Howard Marks put it nicely when he said that, rather than worrying about share price volatility, ‘The possibility of permanent loss is the risk I worry about… and every practical investor I know worries about. When we think about how risky a company is, we always like to look at its use of debt, since debt overload can lead to ruin. As with many other companies Snap Inc. (NYSE:SNAP) makes use of debt. But should shareholders be worried about its use of debt?
Why Does Debt Bring Risk?
Debt and other liabilities become risky for a business when it cannot easily fulfill those obligations, either with free cash flow or by raising capital at an attractive price. Part and parcel of capitalism is the process of ‘creative destruction’ where failed businesses are mercilessly liquidated by their bankers. However, a more common (but still painful) scenario is that it has to raise new equity capital at a low price, thus permanently diluting shareholders. Of course, debt can be an important tool in businesses, particularly capital heavy businesses. The first step when considering a company’s debt levels is to consider its cash and debt together.
What Is Snap’s Net Debt?
The image below, which you can click on for greater detail, shows that at September 2019 Snap had debt of US$880.4m, up from none in one year. However, it does have US$2.26b in cash offsetting this, leading to net cash of US$1.38b.
How Healthy Is Snap’s Balance Sheet?
The latest balance sheet data shows that Snap had liabilities of US$369.1m due within a year, and liabilities of US$1.17b falling due after that. On the other hand, it had cash of US$2.26b and US$374.1m worth of receivables due within a year. So it can boast US$1.09b more liquid assets than total liabilities.
This surplus suggests that Snap has a conservative balance sheet, and could probably eliminate its debt without much difficulty. Succinctly put, Snap boasts net cash, so it’s fair to say it does not have a heavy debt load! There’s no doubt that we learn most about debt from the balance sheet. But ultimately the future profitability of the business will decide if Snap can strengthen its balance sheet over time. So if you’re focused on the future you can check out this free report showing analyst profit forecasts.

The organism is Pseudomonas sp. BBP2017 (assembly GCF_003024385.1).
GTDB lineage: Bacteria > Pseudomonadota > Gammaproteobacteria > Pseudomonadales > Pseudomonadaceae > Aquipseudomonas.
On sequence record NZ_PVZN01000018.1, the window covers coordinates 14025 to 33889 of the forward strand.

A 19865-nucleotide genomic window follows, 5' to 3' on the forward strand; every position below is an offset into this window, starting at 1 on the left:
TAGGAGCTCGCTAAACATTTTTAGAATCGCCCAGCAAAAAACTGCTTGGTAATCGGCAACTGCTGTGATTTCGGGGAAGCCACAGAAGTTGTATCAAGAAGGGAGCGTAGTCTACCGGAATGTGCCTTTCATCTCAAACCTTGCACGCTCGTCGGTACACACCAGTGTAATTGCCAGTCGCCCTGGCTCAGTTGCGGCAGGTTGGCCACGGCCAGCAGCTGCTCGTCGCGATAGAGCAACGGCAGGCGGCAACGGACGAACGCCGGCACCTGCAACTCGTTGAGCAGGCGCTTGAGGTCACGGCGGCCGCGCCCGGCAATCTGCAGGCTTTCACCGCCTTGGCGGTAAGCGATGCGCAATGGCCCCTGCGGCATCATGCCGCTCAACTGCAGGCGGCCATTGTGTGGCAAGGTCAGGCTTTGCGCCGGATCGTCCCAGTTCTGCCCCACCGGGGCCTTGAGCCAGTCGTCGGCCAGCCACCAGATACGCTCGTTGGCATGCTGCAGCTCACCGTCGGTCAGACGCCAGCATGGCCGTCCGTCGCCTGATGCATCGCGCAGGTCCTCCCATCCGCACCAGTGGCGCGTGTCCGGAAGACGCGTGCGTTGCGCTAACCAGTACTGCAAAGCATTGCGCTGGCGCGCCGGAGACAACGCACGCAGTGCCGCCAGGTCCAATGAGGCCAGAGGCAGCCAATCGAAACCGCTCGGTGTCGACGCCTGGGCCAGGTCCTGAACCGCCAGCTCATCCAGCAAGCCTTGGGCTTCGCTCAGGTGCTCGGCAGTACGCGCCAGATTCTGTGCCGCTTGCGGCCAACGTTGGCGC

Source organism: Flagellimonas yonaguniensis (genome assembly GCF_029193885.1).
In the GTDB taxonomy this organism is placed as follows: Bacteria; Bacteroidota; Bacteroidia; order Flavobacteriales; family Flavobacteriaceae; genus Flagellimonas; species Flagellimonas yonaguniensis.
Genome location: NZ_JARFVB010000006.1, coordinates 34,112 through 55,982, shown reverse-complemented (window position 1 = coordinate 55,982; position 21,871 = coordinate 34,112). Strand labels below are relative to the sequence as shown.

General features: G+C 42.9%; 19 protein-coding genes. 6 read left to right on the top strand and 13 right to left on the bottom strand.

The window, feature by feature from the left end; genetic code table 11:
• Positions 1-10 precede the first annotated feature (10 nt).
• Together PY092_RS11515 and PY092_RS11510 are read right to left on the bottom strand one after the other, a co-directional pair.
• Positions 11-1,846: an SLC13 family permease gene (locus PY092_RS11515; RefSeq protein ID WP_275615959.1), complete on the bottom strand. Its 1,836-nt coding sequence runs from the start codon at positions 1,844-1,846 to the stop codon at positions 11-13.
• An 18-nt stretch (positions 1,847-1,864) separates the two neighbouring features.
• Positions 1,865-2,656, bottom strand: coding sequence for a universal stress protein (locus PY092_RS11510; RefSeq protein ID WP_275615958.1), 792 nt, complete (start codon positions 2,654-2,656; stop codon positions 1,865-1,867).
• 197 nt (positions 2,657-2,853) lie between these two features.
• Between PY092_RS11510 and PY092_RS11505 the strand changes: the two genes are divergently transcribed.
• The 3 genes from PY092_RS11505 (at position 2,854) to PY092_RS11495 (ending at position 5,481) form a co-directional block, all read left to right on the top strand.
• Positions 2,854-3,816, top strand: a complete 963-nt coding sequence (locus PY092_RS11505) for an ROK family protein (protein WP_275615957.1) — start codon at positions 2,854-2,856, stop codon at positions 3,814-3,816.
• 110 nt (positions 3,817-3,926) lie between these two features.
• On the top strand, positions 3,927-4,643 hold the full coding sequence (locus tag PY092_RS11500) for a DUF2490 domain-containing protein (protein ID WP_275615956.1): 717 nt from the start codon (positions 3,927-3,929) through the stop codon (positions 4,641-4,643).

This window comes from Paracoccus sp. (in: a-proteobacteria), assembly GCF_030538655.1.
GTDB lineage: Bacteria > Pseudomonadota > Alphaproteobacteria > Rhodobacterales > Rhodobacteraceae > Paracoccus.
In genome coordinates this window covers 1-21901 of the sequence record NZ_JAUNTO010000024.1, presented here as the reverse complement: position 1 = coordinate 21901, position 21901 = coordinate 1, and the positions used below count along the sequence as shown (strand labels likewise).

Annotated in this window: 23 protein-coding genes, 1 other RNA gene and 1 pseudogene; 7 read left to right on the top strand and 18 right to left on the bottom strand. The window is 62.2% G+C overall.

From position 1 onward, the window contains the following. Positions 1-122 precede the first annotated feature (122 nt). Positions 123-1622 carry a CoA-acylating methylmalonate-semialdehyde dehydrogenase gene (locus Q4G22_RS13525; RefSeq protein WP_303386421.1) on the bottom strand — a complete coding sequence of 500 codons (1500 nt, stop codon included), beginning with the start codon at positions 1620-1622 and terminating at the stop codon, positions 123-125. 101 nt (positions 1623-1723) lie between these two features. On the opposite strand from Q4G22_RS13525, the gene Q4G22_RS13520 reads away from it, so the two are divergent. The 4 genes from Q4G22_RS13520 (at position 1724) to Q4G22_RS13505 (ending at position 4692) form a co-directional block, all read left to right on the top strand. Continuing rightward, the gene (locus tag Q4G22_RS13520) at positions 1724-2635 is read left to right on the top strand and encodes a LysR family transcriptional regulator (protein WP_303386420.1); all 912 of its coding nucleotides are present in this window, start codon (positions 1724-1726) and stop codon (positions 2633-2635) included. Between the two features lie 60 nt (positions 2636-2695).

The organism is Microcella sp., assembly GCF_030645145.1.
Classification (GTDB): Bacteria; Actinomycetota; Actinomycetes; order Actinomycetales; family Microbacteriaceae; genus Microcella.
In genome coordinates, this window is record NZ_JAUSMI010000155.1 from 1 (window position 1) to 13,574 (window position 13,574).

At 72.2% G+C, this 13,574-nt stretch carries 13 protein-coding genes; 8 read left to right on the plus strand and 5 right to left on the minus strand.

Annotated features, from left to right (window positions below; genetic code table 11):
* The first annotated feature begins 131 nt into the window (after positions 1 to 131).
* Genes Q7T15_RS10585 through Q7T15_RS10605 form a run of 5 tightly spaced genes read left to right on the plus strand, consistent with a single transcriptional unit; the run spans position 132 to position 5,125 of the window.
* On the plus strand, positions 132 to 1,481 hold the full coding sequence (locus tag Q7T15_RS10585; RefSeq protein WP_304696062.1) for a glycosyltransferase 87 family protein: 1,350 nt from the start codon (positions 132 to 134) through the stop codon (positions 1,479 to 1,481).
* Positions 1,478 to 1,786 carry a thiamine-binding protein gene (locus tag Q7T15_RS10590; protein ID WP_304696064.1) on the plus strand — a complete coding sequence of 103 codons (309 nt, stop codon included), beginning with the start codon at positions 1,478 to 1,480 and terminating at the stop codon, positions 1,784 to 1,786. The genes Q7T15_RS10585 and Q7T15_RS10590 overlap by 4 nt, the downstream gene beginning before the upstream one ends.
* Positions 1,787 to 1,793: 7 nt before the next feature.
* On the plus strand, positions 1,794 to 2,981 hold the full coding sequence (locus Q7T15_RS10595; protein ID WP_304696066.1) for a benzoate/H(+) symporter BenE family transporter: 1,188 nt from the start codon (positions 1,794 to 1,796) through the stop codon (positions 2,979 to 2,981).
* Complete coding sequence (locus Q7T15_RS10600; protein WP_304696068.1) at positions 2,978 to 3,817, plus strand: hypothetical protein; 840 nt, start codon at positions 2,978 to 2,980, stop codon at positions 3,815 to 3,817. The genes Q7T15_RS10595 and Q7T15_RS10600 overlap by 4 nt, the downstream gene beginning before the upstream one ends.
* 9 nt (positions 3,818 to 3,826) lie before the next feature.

Over 12 months, Snap reported revenue of US$1.5b, which is a gain of 43%, although it did not report any earnings before interest and tax. Shareholders probably have their fingers crossed that it can grow its way to profits.
So How Risky Is Snap?
By their very nature companies that are losing money are more risky than those with a long history of profitability. And we do note that Snap had negative earnings before interest and tax (EBIT), over the last year. Indeed, in that time it burnt through US$417m of cash and made a loss of US$985m. While this does make the company a bit risky, it’s important to remember it has net cash of US$1.38b. That means it could keep spending at its current rate for more than two years. With very solid revenue growth in the last year, Snap may be on a path to profitability. By investing before those profits, shareholders take on more risk in the hope of bigger rewards. The balance sheet is clearly the area to focus on when you are analysing debt. However, not all investment risk resides within the balance sheet – far from it. For instance, we’ve identified 3 warning signs for Snap that you should be aware of.
If, after all that, you’re more interested in a fast growing company with a rock-solid balance sheet, then check out our list of net cash growth stocks without delay.
If you spot an error that warrants correction, please contact the editor at firstname.lastname@example.org. This article by Simply Wall St is general in nature. It does not constitute a recommendation to buy or sell any stock, and does not take account of your objectives, or your financial situation. Simply Wall St has no position in the stocks mentioned.
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